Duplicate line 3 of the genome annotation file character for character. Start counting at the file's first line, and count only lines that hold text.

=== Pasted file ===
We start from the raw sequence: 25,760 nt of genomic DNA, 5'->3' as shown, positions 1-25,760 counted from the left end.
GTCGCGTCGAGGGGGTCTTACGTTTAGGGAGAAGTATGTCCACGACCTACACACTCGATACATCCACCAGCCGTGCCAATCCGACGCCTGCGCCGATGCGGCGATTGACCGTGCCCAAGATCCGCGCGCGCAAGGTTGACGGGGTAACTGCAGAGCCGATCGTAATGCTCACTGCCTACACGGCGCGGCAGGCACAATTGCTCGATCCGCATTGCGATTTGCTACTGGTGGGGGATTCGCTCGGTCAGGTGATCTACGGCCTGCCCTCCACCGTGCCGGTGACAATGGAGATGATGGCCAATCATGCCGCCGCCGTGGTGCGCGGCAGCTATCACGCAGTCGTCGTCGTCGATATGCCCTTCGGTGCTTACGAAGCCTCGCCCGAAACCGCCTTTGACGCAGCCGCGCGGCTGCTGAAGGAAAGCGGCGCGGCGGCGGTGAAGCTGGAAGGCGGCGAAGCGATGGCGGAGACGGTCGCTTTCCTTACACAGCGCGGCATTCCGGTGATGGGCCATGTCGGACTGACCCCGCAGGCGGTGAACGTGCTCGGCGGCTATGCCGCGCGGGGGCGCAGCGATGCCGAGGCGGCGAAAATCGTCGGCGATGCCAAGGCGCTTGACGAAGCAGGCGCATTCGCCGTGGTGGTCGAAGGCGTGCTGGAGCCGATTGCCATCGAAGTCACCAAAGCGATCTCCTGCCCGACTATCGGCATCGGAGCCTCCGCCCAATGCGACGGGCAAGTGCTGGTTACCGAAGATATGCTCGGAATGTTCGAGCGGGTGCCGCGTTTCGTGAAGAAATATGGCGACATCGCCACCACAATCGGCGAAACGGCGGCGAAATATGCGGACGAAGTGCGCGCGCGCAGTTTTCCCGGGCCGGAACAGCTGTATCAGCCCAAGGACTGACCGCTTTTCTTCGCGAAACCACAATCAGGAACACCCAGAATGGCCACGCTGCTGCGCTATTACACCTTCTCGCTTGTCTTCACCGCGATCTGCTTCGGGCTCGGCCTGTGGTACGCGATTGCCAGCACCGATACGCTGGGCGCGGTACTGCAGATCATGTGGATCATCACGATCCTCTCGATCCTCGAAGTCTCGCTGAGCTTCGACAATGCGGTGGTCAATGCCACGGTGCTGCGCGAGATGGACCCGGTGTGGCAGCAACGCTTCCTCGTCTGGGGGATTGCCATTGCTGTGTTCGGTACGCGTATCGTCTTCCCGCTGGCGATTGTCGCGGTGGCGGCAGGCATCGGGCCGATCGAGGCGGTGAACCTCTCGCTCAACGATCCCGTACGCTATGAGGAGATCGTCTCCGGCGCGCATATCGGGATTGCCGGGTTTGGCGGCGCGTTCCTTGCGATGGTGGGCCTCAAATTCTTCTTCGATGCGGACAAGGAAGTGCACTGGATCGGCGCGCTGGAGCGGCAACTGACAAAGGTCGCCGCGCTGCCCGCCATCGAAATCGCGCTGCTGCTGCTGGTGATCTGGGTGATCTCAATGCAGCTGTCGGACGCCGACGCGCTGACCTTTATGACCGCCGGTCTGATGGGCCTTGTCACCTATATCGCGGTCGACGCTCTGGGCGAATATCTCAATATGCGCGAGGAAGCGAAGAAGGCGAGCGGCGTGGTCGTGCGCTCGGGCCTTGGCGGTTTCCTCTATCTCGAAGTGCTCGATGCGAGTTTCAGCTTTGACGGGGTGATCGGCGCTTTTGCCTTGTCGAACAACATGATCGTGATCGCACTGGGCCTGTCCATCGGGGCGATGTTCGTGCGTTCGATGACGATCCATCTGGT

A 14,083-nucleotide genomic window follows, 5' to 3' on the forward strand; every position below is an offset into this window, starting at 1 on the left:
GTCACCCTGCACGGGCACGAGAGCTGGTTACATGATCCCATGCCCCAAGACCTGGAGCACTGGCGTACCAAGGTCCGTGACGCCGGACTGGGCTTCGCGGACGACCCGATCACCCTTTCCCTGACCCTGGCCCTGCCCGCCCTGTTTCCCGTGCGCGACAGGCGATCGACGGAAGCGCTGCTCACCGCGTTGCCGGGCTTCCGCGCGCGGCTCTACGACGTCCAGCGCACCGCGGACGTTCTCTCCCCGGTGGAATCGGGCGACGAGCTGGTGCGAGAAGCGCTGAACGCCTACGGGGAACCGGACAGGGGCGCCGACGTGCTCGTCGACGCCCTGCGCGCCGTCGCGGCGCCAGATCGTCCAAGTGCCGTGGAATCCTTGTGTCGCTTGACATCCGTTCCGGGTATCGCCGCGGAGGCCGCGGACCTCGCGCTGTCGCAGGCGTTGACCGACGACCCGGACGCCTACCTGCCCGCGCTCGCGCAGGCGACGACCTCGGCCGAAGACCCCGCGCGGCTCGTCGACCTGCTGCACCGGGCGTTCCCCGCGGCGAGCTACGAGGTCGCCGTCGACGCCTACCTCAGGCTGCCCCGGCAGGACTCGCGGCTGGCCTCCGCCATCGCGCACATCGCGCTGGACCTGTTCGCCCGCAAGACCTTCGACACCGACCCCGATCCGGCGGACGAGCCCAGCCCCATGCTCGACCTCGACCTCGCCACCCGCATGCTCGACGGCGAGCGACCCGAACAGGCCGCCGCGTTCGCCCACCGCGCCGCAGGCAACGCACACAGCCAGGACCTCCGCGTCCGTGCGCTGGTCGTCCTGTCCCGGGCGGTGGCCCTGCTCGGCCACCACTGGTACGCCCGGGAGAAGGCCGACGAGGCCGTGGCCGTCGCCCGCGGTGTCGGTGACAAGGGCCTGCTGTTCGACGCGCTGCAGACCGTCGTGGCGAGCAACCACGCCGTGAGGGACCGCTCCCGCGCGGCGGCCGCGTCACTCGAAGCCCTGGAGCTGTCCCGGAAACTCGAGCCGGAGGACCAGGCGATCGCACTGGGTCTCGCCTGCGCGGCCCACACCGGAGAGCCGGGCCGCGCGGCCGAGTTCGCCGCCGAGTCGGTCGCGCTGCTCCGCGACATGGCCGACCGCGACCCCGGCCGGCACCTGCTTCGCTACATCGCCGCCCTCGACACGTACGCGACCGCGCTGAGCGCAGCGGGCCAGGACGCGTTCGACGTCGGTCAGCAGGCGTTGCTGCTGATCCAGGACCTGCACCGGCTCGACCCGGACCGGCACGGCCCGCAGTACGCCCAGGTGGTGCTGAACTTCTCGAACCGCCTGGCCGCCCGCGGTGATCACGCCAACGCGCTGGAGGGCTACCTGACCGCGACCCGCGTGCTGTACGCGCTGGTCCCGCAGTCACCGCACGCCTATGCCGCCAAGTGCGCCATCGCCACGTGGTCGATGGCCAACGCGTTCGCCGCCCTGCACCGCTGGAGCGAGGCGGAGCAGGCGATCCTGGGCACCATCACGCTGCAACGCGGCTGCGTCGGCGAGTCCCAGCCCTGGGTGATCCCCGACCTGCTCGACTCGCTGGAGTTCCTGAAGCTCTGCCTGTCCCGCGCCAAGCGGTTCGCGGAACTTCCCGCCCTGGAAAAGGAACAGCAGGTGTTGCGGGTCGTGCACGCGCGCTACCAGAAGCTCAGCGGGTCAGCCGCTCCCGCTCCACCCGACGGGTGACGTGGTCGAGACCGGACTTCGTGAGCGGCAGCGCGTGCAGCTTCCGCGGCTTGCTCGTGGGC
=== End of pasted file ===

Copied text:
A 14,083-nucleotide genomic window follows, 5' to 3' on the forward strand; every position below is an offset into this window, starting at 1 on the left: